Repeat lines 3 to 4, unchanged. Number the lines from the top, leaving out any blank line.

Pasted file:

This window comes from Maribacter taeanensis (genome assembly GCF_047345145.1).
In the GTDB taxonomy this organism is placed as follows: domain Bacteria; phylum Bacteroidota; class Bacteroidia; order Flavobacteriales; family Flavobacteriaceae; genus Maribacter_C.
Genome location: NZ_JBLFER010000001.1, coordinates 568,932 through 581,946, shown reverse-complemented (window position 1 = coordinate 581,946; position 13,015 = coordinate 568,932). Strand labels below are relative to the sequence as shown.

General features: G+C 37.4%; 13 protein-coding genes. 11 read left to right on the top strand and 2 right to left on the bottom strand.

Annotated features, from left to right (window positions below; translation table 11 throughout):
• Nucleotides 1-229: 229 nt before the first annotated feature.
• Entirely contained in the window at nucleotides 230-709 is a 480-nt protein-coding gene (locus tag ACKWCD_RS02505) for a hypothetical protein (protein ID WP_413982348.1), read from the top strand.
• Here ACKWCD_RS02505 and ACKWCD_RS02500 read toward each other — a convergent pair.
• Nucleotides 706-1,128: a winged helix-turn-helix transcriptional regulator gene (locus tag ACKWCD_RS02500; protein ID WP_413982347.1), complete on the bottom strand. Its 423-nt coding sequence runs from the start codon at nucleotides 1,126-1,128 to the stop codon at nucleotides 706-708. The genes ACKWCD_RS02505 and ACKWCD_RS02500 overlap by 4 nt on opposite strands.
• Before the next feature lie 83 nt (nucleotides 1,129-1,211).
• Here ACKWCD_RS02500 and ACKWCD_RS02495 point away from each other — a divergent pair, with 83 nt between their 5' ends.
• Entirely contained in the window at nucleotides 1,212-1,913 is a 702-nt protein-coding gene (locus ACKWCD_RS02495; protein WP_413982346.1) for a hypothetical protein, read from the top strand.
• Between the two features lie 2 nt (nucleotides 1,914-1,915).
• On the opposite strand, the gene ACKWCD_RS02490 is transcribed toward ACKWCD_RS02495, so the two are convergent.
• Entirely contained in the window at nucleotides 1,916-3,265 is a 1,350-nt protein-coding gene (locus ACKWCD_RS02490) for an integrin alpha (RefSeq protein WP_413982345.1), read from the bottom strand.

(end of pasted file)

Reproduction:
Genome location: NZ_JBLFER010000001.1, coordinates 568,932 through 581,946, shown reverse-complemented (window position 1 = coordinate 581,946; position 13,015 = coordinate 568,932). Strand labels below are relative to the sequence as shown.

General features: G+C 37.4%; 13 protein-coding genes. 11 read left to right on the top strand and 2 right to left on the bottom strand.